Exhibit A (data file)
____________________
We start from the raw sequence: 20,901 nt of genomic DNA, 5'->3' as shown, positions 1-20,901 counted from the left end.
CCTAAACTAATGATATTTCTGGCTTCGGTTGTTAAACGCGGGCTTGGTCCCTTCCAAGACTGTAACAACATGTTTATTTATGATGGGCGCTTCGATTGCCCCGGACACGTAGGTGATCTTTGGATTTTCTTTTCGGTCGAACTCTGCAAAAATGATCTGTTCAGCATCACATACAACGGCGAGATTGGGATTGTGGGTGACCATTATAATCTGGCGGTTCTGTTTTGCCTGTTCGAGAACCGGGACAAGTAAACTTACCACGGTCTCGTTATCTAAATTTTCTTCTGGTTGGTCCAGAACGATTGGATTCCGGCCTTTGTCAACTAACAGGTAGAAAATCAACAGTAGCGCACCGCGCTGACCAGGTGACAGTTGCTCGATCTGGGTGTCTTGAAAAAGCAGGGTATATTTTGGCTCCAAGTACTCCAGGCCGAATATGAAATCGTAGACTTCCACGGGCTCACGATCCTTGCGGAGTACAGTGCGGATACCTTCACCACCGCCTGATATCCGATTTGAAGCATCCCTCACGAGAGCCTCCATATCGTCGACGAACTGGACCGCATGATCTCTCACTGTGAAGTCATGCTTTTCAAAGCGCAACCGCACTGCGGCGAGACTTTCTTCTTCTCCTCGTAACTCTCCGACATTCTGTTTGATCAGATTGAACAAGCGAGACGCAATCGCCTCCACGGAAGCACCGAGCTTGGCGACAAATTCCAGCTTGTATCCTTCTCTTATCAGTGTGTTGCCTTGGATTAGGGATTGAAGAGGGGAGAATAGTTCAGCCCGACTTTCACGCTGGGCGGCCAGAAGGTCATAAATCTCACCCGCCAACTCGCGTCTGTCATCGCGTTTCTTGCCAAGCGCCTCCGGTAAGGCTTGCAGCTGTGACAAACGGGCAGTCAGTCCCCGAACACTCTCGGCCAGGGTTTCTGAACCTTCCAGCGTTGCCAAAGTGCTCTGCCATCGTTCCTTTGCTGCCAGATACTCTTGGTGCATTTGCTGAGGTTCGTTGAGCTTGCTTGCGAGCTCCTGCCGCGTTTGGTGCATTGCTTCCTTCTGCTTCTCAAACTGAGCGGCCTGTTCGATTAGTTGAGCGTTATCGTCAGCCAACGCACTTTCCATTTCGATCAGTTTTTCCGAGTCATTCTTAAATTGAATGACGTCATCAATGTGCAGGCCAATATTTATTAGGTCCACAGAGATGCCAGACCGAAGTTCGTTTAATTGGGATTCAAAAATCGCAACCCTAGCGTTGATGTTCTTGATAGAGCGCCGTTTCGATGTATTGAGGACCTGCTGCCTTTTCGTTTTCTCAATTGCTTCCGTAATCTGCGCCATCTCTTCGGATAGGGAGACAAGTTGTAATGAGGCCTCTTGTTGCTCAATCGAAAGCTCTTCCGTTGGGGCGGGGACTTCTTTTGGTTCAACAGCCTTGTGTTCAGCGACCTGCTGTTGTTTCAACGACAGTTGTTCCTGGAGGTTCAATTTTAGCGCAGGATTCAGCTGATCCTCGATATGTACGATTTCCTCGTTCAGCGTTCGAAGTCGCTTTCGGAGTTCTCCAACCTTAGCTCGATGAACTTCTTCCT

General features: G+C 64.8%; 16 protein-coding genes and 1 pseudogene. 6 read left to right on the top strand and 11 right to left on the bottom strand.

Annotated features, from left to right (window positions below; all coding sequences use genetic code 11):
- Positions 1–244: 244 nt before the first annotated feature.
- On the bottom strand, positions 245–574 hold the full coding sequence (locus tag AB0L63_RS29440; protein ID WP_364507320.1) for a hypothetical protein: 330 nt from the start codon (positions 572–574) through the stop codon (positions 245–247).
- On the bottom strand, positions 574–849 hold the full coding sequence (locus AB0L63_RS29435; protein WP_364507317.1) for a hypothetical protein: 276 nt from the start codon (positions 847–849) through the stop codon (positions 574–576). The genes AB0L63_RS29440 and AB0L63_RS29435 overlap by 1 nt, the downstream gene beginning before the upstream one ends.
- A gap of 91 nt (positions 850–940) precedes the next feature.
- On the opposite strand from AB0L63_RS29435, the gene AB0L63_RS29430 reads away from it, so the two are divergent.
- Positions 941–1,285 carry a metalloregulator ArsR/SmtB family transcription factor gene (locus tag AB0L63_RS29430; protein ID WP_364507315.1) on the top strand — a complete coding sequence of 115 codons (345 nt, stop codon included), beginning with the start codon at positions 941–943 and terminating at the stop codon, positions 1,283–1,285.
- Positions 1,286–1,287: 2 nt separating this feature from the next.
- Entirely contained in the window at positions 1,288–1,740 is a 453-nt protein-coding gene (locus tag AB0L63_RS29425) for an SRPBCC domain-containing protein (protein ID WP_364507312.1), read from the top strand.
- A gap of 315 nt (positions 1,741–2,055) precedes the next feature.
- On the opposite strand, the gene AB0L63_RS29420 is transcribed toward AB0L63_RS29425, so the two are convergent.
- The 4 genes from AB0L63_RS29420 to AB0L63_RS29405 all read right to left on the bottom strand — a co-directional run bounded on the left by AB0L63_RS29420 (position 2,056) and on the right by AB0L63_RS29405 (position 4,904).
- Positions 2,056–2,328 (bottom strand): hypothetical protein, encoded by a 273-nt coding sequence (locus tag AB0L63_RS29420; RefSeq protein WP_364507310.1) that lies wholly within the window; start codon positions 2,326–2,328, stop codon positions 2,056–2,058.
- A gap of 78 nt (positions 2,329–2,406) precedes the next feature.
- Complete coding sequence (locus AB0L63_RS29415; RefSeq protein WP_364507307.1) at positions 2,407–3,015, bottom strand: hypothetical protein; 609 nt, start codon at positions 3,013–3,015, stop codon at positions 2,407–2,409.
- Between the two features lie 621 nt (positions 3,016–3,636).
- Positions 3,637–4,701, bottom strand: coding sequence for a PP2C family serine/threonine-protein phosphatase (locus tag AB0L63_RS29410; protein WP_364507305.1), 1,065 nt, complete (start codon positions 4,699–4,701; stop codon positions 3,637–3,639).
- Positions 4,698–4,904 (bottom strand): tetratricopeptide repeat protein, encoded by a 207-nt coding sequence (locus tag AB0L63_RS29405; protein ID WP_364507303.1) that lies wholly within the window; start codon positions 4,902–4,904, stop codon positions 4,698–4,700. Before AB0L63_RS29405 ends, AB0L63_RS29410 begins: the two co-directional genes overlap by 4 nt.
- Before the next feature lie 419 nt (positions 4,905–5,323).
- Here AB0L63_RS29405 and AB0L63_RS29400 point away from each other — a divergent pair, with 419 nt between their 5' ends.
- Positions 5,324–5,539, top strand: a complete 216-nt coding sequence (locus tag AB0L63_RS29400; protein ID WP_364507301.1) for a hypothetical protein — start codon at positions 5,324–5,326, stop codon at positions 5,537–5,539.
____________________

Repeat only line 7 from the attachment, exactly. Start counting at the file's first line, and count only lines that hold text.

- On the bottom strand, positions 574–849 hold the full coding sequence (locus AB0L63_RS29435; protein WP_364507317.1) for a hypothetical protein: 276 nt from the start codon (positions 847–849) through the stop codon (positions 574–576). The genes AB0L63_RS29440 and AB0L63_RS29435 overlap by 1 nt, the downstream gene beginning before the upstream one ends.